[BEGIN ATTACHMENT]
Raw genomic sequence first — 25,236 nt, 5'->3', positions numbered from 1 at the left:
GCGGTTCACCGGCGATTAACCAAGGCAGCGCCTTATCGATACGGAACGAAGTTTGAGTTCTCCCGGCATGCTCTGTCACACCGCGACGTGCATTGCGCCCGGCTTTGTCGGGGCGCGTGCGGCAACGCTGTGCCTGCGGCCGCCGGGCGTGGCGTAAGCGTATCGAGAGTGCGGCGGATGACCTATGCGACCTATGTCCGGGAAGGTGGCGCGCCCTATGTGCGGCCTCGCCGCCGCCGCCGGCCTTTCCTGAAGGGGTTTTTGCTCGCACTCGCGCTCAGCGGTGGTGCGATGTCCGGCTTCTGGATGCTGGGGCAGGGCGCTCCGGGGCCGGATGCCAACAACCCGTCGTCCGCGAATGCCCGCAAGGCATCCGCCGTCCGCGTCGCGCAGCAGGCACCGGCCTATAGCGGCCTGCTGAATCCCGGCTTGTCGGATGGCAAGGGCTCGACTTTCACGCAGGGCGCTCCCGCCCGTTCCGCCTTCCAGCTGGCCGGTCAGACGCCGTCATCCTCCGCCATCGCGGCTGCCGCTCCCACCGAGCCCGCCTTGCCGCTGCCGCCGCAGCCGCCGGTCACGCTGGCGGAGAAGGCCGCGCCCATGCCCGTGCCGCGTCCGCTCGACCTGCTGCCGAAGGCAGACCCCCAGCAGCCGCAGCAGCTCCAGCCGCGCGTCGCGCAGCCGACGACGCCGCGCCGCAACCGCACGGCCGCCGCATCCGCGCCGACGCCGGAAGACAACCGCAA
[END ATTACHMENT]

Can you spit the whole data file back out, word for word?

Raw genomic sequence first — 25,236 nt, 5'->3', positions numbered from 1 at the left:
GCGGTTCACCGGCGATTAACCAAGGCAGCGCCTTATCGATACGGAACGAAGTTTGAGTTCTCCCGGCATGCTCTGTCACACCGCGACGTGCATTGCGCCCGGCTTTGTCGGGGCGCGTGCGGCAACGCTGTGCCTGCGGCCGCCGGGCGTGGCGTAAGCGTATCGAGAGTGCGGCGGATGACCTATGCGACCTATGTCCGGGAAGGTGGCGCGCCCTATGTGCGGCCTCGCCGCCGCCGCCGGCCTTTCCTGAAGGGGTTTTTGCTCGCACTCGCGCTCAGCGGTGGTGCGATGTCCGGCTTCTGGATGCTGGGGCAGGGCGCTCCGGGGCCGGATGCCAACAACCCGTCGTCCGCGAATGCCCGCAAGGCATCCGCCGTCCGCGTCGCGCAGCAGGCACCGGCCTATAGCGGCCTGCTGAATCCCGGCTTGTCGGATGGCAAGGGCTCGACTTTCACGCAGGGCGCTCCCGCCCGTTCCGCCTTCCAGCTGGCCGGTCAGACGCCGTCATCCTCCGCCATCGCGGCTGCCGCTCCCACCGAGCCCGCCTTGCCGCTGCCGCCGCAGCCGCCGGTCACGCTGGCGGAGAAGGCCGCGCCCATGCCCGTGCCGCGTCCGCTCGACCTGCTGCCGAAGGCAGACCCCCAGCAGCCGCAGCAGCTCCAGCCGCGCGTCGCGCAGCCGACGACGCCGCGCCGCAACCGCACGGCCGCCGCATCCGCGCCGACGCCGGAAGACAACCGCAA